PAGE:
Purple Finch, Kennebunk, Maine, USA — There is a poem that goes with this.
5/15 I am here to celebrate my first good shots of full male Purple Finch. It dropped by the feeders in front of the blind this after- noon while I was out waiting for the supper chili to cook and watching for whatever birds might favor me with their presence. And such a presence! We have had two females right along, and a first year male just coming into its first blush of color these last few days, but the male has been scarce… two sightings in bad light on the deck feeders and a few photos through the thermal glass, but this male was right there, 10 feet in front of me, at the feeder in its full royal plumage…purple so rich it glows, almost red when it perched higher in the pine in the late day sun. Such a treat. And a great relief. I had begun to think I would have to wait for our first year male to purple up.
Sony Rx10iv at 600mm equivalent. Program mode with my custom birds and wildlife modifications. I shifted the focus point to the upper third of the view to make sure the head was in focus at this close distance. Processed in Polarr and Apple Photos.
Red-tailed Hawk, National Estuarine Research Reserve at Laudholm Farm, Wells Maine
There is a poem:
When I first pulled into the parking lot
at Laudholm Farms, I glanced out the
driver’s side window to see a hawk
sitting on the Bluebird House 40 yards
away. I grabbed for the camera, but
by the time I got it out and on, and
reached for the handle to roll down
the window, the Hawk was gone.
Surely too big for a Cooper’s Hawk?
Still I got out and wandered over
toward the corner of the woodlot
beyond the bird house, in case it had
not gone far…and, surprise, there it
was on the ground 4 feet behind the
rough hedge along the fence between
the parking lot and field. It was away
again before I could get on it, but it
landed in the low branch of a big oak
at the edge. I got a few shots, mostly
obscured by branches and a few dried
leaves still clinging on…but then it
swooped and landed again on the
ground behind the hedge. Now there
was a big enough gap just there so I
could focus through the winter twigs,
and I took its portrait as it danced and
pounced on something small in the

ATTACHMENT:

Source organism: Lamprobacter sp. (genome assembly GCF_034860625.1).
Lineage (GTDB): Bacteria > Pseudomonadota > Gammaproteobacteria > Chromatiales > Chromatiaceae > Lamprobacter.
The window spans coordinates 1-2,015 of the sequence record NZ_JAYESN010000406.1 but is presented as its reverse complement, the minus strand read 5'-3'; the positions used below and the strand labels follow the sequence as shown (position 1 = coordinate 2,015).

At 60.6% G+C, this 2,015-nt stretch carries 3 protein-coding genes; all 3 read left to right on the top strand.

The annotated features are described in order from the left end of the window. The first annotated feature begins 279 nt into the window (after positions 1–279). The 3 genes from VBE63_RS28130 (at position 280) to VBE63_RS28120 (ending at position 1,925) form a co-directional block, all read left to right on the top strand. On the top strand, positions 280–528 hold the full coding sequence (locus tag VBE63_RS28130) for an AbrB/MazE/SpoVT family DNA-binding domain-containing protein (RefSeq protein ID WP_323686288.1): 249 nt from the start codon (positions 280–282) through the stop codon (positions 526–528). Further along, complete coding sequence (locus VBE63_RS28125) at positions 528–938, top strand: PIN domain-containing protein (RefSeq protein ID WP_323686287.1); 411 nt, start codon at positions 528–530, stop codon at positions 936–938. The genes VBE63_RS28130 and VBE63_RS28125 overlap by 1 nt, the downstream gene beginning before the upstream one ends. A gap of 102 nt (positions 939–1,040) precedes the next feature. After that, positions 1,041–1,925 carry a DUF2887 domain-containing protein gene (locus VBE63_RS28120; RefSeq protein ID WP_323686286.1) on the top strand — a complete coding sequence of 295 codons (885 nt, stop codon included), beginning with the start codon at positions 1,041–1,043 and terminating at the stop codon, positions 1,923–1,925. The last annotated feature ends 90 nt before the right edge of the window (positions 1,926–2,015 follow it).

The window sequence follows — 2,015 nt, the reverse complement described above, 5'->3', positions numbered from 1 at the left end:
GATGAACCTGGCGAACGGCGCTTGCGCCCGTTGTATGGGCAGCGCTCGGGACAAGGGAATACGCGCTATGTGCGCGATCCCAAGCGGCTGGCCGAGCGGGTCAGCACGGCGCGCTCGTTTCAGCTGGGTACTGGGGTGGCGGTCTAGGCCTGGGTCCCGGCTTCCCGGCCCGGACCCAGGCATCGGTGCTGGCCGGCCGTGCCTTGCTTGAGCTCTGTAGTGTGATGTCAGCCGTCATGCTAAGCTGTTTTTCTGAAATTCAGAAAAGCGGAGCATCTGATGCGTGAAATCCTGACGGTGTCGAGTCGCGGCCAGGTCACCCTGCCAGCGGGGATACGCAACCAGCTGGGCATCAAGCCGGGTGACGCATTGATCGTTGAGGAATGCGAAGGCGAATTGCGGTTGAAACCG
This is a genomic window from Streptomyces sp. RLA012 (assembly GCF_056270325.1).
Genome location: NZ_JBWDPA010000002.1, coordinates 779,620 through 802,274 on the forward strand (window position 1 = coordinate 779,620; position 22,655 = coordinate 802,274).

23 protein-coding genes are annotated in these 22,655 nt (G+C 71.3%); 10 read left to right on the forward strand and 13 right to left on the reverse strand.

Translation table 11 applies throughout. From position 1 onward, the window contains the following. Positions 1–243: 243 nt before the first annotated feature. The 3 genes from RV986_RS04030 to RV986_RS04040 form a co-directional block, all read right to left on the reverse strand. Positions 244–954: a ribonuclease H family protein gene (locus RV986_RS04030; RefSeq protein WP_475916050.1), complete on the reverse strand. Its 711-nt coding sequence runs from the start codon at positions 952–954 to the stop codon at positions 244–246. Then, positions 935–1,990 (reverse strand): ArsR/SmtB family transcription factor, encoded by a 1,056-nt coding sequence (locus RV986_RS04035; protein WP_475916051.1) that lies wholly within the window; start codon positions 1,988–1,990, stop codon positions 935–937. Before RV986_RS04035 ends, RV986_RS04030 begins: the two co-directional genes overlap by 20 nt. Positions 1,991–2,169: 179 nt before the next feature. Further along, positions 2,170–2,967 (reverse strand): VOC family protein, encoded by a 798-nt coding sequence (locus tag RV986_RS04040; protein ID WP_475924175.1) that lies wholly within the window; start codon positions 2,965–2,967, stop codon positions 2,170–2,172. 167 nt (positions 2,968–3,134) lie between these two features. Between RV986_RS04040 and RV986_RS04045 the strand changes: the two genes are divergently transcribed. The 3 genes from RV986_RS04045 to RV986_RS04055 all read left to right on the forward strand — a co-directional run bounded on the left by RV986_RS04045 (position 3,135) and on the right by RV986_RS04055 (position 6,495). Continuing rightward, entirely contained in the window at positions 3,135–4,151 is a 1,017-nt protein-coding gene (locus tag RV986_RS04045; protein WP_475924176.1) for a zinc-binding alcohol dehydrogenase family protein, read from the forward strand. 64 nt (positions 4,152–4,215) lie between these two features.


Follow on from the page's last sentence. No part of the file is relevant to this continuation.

frozen grasses at its feet. Up again
to perch in an old maple by the road.
This time I caught the unmistakable
flash of rust red on the tail. Ah!
The Red-tailed Hawk perched with its back
to me, and let me get a lot closer than I
expected, looking over its shoulder every
once in a while to see what I was doing.
Magnificent! The beak and eye…the
intricate cryptology of feather detail
of one of nature’s ultimate birds of prey.
In the end it had enough of my looking at it,
and flew off down the treeline another 40
yards. I let it go. Thrilled to my bones,
entirely blessed, to have been part of its day.
This is, clearly, one of the portraits behind the hedge. Sony RX10iii at 600mm equivalent field of view. Program Mode. 1/800th @ ISO 100 @ f4. Cropped for scale and composition and processed in Snapseed on my Android tablet. Wells National Estuarine Research Reserve at Laudholm Farm in Wells Maine.
Cedar Waxwing, Wells National Estuarine Research Center at Laudholm Farms, Wells ME
I took a photoprowl to Laudholm Farms yesterday (Well National Estuarine Research Center at…). It is always good to be there, and it is only about 6 miles from home (shorter as the crow flies), but yesterday was especially wonderful. I wrote a poem about it.
Any photoprowl that begins with
Wild Turkey in the tall grass beside
the road, and ends with a juvee Red-
tailed Hawk swooping in on prey,
killing it, and eating it in front of me,
not 40 feet away in low brush,
is a good photoprowl! And that is